In operation, a rough bar or tubeS is gripped in the clamps 25 and 26 at the entrance end of the machine and the feed screw 48 is rotated to advance the stock into the head 6. Preferably the leading end of the stock is pointed so that it enters the forward end of the tube l before being engaged by the cutting tools 23. Thus when the tools 23 begin to work upon the stock it is supported and centered in the tube, In idle position the tube 10 is pushed forwardly by the springs ll so that its split forward end is collapsed by the action of the wedging surfaces l3 and I4. As soon as the stock is gripped within the split end of the tube II), the latter is pushed rearwardly against the force of the springs I! to permit the split end to spring open sufficiently t'oreceive the stock. At the same time the springs ll press the tube In forwardly with sufficient force to maintain the enlarged head I2 firmly seated against the conical surface M in the stationary sleeve 9, and against the surface of the stock. The pressure of the springs I! can be controlled by adjustment of the nuts i8. A pressure is selected such that the stock is accurately centered and is solidly supported in a radial direction, so that it cannot chatter'or weave from the action of the tools. The stock may be forced axially through the tube ID by the clamps 25 and 26 because its motion is in a direction to relieve the wedging force, while at the same time the force of the springs IT and the angle of the wedging surfaces 13 and H! are such as to prevent the tube 0 from being wedged back by the radialforcesso that the stock is maintained rigidly and accurately centered with respect to the rotating tools 2.3.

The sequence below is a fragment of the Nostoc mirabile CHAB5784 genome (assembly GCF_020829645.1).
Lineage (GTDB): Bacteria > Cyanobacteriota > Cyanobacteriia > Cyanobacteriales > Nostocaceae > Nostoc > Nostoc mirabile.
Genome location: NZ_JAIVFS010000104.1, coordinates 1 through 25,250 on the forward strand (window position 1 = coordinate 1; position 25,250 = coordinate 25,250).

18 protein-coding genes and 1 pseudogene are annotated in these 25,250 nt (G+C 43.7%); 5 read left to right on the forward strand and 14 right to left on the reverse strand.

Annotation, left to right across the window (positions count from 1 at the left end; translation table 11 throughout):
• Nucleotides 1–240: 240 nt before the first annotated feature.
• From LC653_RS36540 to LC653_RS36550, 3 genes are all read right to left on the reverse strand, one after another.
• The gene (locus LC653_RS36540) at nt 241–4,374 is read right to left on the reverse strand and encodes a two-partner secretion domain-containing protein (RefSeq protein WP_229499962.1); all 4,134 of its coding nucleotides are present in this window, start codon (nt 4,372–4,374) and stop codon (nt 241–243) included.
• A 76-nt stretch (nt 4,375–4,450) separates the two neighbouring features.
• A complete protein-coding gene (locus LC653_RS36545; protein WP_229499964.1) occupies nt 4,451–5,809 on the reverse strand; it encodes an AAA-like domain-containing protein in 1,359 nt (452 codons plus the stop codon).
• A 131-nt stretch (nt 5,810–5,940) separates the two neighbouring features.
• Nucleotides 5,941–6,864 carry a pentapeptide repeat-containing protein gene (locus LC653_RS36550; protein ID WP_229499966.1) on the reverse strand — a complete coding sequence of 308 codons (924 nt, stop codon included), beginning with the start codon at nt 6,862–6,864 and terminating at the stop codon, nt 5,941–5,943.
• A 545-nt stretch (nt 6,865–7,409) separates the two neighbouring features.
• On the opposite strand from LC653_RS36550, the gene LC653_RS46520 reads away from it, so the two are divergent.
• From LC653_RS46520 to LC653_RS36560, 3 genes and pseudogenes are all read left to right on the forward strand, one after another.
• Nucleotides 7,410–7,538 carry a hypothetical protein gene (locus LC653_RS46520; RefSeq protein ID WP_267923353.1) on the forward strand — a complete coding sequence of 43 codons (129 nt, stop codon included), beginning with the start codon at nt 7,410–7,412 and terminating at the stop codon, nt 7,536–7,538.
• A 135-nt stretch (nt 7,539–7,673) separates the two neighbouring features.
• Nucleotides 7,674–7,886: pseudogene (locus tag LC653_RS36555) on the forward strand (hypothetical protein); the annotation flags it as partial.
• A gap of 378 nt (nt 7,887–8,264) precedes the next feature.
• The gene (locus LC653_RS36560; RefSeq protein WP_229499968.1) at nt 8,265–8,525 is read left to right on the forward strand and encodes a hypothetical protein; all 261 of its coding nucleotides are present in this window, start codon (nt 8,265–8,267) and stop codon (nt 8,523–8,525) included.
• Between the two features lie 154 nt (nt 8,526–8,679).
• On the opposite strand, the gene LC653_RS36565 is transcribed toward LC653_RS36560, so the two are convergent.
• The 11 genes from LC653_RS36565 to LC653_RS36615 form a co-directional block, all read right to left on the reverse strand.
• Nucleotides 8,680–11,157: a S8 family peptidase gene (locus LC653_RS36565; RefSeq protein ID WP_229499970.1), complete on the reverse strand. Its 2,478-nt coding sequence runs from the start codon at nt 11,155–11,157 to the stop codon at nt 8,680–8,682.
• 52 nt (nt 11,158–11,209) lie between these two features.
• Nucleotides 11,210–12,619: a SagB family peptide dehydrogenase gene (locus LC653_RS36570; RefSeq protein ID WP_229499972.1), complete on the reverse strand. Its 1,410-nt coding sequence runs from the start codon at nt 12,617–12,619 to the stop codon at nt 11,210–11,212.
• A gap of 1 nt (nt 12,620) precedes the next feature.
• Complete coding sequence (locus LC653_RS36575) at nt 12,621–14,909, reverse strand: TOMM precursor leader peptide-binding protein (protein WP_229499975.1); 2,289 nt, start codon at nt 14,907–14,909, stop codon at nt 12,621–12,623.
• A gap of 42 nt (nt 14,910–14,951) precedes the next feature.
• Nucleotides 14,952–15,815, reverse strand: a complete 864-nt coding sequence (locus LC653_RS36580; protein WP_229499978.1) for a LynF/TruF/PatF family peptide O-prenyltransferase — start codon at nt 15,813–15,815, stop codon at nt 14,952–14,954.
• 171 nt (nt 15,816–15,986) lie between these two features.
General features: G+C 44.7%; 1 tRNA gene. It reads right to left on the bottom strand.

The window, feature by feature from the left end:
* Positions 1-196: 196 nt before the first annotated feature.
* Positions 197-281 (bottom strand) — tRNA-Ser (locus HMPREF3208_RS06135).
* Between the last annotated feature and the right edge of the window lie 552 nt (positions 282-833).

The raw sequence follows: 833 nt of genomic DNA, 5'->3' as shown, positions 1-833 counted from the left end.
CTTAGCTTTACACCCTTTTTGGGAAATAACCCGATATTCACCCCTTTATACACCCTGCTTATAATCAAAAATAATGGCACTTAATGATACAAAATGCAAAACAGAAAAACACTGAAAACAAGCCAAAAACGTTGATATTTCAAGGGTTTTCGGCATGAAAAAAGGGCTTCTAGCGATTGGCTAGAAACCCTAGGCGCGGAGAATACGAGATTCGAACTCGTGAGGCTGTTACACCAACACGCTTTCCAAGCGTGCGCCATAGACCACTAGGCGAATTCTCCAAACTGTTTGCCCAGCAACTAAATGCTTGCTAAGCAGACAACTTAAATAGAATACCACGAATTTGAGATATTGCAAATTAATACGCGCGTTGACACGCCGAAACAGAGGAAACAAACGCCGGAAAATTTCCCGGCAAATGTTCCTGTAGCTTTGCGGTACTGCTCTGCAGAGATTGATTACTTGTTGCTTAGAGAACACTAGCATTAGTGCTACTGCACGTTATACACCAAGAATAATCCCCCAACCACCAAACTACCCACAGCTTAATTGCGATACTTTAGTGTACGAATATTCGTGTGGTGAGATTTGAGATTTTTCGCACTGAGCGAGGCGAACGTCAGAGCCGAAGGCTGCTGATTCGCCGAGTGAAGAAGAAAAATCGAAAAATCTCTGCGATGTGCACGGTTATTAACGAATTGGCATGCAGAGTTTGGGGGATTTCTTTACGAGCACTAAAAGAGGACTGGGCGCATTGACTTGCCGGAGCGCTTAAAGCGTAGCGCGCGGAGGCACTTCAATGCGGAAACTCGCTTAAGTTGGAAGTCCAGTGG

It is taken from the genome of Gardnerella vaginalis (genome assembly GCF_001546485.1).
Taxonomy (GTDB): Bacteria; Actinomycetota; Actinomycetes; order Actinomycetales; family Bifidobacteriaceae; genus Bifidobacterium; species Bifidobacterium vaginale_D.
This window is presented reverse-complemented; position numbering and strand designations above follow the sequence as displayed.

The yieldability of thetube H1 in the direction of'feed of the stock also prevents bindingv or marring of the stock from any slight variation in diameter or surface contour or from chips, dirt or the like which might get between the stock and the tube I0.